Did he say?
"more down hill orienteed"
I've used the original Mountain's liner, the original Performance liner, a Intuition Pro Tour liner and now seemingly the newest version ( or at least a very close copy) that comes in the TLT6P.  The new liner is heavier by a few grams but is also better in every way but weight for my feet.  Likely most feet.
This from Dynafit on 9/16 :
- The TLT6s are available in North America with only the CR liner. They are the best for this market, warmer, more downhill oriented, adeguately thermo customizable (in the mean time it's not compulsory to thermo form them, - The fit of the liners is now done without footbed. In this way the skier can adapt the personal anatomy on the soft bottom layer of the liner. This layer changes thickness between the full and half size
Bottom line?  TLT6 is an awesome back country AT ski boot.  Better by a fair bit in several ways that the TLT5.  Including the new inner boot I think.  Smaller over all outer volume.  Same weight, wider fit, warmer boot, better buckles.  No metatarsal joint to flex on the boot.  Loosing the sole flex alone makes it a better ski boot.  It is worth repeating again.."better ski boot".
If you really want a climbing boot to ski in buy the TLT5 if you can still find them on discount.
But you aren't loosing much there either with the newest TLT6.  I may not like the trend to a better ski boot over "a better climbing boot" but the TLT6  is without question an exceptional boot and clearly an improved TLT5.

The liner options? Guess they didn't just drop a PDG or the old P liner in the new TLT6 as the CL liner.  Turns out the CL is very similar but slightly different, with laces now, more reinforcement for durability and a bigger flex cuff in the boot shaft. Thickness of the foam is different (1mm maybe 2mm, I am still checking) as well between TLT and EVO. PDG and Evo liners are thinner and offer an even easier ankle flex for a longer stride. But the thin PDG/EVO liner might be an option if you need more room in your TLT?!  Go down a shell sixe on the tLT6 and use the EVO liner?  Might be worth a try.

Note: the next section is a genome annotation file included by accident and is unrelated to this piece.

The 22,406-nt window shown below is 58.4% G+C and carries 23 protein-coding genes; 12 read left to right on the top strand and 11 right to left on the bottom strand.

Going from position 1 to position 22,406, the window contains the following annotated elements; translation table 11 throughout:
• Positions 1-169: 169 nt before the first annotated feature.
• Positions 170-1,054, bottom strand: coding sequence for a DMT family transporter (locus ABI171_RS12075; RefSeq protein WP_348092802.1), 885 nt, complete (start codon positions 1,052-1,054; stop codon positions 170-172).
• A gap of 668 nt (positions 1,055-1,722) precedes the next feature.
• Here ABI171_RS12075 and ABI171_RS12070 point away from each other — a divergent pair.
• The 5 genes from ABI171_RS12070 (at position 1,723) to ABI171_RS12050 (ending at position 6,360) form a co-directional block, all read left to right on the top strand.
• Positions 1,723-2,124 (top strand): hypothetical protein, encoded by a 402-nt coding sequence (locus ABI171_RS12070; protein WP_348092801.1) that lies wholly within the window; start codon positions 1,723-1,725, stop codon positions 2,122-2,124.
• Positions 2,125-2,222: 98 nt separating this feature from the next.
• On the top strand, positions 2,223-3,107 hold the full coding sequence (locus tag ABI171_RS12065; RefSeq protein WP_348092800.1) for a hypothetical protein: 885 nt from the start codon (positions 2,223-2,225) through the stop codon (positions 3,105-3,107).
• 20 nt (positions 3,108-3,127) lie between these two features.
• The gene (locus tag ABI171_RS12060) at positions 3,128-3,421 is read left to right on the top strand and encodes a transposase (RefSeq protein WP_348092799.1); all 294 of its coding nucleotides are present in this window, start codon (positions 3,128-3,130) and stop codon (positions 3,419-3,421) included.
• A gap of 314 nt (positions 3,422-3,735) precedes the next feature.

TLT6 liners?  CL liner on the left.  CR liner on the right.
Photo courtesy of
Great early TLT6 review here as well:
   Interested to see what the foam liner will actually show, if it is ever available in the US...and what else is available in Europe.  
Now, how about a real, "mountaineering/ski" boot?
Anyone going to step up and dominate that market share?

Late '70s Scott ski boot.  With a Vibram sole glued on they were a useful LWT mountaineering double boot that you could actually ski in. 


Mike said...

Too bad they do not make a 31.0 in the TLT5/6.

Unknown said...

I guess in order to wish for a better skimo boot, we as ski mountaineers need to better define the qualities of boots which are lacking. Lightweight seems to have been achieved with incremental improvements possible.Perhaps a replacable sticky rubber sole. A better rand. Good crampon compatibility. Is a rocker sole universally desired ? A certain ankle flex? Because if climbing and only climbing is top priority then eBay some old Silvrettas 404s and use your leather boots/Spantiks and approach skis. I think the manufacturers need clearer and more cohesive feedback in order to change their current lineup.

Jonathan S. Shefftz said...

“In early Spring of 2011 Dynafit started delivering something special few of us had seen before. That was the TLT 5 ski mountaineering boot.”
- I think you mean 2010? The TLT5 was widely available to the public by Fall of 2010.

“better fitting TLT 6 inner boot”
“The TLT6 has been widened in the forefoot to enhance the fit for the general public”
“Better by a fair bit in several ways that the TLT5. [...] wider fit”
- I don’t understand why you keep characterizing what is simply a sloppier lower-performance fit from the perspective of many skiers as “better” or “enhance[d]”? For some skiers, sure, but for others, no, much worse.

“The TLT6 now has a easily adjustable forward lean adjustment in the cuff. Thankfully this is a part you can buy and upgrade your own boots with. Although I have yet to test that statement.”
- This was available in Fall of 2012. Very easy to retrofit and then swap lean positions.